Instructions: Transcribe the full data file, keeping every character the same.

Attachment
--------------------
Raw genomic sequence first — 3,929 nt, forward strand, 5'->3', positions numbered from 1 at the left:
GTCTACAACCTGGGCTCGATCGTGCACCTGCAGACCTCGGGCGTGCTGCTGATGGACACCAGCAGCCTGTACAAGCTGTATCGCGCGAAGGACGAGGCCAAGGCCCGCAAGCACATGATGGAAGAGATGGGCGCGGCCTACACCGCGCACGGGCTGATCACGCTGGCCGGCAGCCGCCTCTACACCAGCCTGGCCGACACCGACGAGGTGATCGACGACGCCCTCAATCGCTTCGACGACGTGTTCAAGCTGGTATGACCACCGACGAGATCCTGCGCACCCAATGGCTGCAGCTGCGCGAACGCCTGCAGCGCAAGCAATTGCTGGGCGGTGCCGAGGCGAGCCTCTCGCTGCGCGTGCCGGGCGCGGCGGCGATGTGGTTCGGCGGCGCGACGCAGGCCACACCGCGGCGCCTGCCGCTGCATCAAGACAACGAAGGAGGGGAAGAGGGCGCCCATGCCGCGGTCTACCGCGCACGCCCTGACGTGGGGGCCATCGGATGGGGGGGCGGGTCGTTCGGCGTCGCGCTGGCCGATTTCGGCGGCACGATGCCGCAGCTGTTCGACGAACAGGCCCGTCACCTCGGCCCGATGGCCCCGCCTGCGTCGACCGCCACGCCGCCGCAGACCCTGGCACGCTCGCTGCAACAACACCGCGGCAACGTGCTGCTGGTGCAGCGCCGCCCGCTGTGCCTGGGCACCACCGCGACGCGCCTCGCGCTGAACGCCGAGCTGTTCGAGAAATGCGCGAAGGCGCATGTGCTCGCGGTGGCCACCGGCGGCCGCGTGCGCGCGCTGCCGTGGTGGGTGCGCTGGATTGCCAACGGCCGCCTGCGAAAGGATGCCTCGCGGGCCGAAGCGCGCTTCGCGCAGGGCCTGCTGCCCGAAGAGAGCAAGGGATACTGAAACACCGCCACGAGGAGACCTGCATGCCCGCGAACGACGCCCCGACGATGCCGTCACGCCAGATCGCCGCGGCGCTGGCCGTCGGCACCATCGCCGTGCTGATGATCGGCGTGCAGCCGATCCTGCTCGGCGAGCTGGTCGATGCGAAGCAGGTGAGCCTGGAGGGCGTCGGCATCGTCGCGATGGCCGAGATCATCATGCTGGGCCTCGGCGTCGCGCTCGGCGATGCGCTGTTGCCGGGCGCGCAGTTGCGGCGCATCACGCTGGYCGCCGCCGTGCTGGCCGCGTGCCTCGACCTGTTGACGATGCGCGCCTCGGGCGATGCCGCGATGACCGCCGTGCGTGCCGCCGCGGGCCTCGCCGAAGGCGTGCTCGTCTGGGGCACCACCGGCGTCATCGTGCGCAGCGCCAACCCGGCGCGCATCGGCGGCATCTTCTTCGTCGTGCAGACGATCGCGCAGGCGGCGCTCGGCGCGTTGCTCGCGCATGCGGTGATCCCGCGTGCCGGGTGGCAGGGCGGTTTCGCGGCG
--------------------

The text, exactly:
Raw genomic sequence first — 3,929 nt, forward strand, 5'->3', positions numbered from 1 at the left:
GTCTACAACCTGGGCTCGATCGTGCACCTGCAGACCTCGGGCGTGCTGCTGATGGACACCAGCAGCCTGTACAAGCTGTATCGCGCGAAGGACGAGGCCAAGGCCCGCAAGCACATGATGGAAGAGATGGGCGCGGCCTACACCGCGCACGGGCTGATCACGCTGGCCGGCAGCCGCCTCTACACCAGCCTGGCCGACACCGACGAGGTGATCGACGACGCCCTCAATCGCTTCGACGACGTGTTCAAGCTGGTATGACCACCGACGAGATCCTGCGCACCCAATGGCTGCAGCTGCGCGAACGCCTGCAGCGCAAGCAATTGCTGGGCGGTGCCGAGGCGAGCCTCTCGCTGCGCGTGCCGGGCGCGGCGGCGATGTGGTTCGGCGGCGCGACGCAGGCCACACCGCGGCGCCTGCCGCTGCATCAAGACAACGAAGGAGGGGAAGAGGGCGCCCATGCCGCGGTCTACCGCGCACGCCCTGACGTGGGGGCCATCGGATGGGGGGGCGGGTCGTTCGGCGTCGCGCTGGCCGATTTCGGCGGCACGATGCCGCAGCTGTTCGACGAACAGGCCCGTCACCTCGGCCCGATGGCCCCGCCTGCGTCGACCGCCACGCCGCCGCAGACCCTGGCACGCTCGCTGCAACAACACCGCGGCAACGTGCTGCTGGTGCAGCGCCGCCCGCTGTGCCTGGGCACCACCGCGACGCGCCTCGCGCTGAACGCCGAGCTGTTCGAGAAATGCGCGAAGGCGCATGTGCTCGCGGTGGCCACCGGCGGCCGCGTGCGCGCGCTGCCGTGGTGGGTGCGCTGGATTGCCAACGGCCGCCTGCGAAAGGATGCCTCGCGGGCCGAAGCGCGCTTCGCGCAGGGCCTGCTGCCCGAAGAGAGCAAGGGATACTGAAACACCGCCACGAGGAGACCTGCATGCCCGCGAACGACGCCCCGACGATGCCGTCACGCCAGATCGCCGCGGCGCTGGCCGTCGGCACCATCGCCGTGCTGATGATCGGCGTGCAGCCGATCCTGCTCGGCGAGCTGGTCGATGCGAAGCAGGTGAGCCTGGAGGGCGTCGGCATCGTCGCGATGGCCGAGATCATCATGCTGGGCCTCGGCGTCGCGCTCGGCGATGCGCTGTTGCCGGGCGCGCAGTTGCGGCGCATCACGCTGGYCGCCGCCGTGCTGGCCGCGTGCCTCGACCTGTTGACGATGCGCGCCTCGGGCGATGCCGCGATGACCGCCGTGCGTGCCGCCGCGGGCCTCGCCGAAGGCGTGCTCGTCTGGGGCACCACCGGCGTCATCGTGCGCAGCGCCAACCCGGCGCGCATCGGCGGCATCTTCTTCGTCGTGCAGACGATCGCGCAGGCGGCGCTCGGCGCGTTGCTCGCGCATGCGGTGATCCCGCGTGCCGGGTGGCAGGGCGGTTTCGCGGCG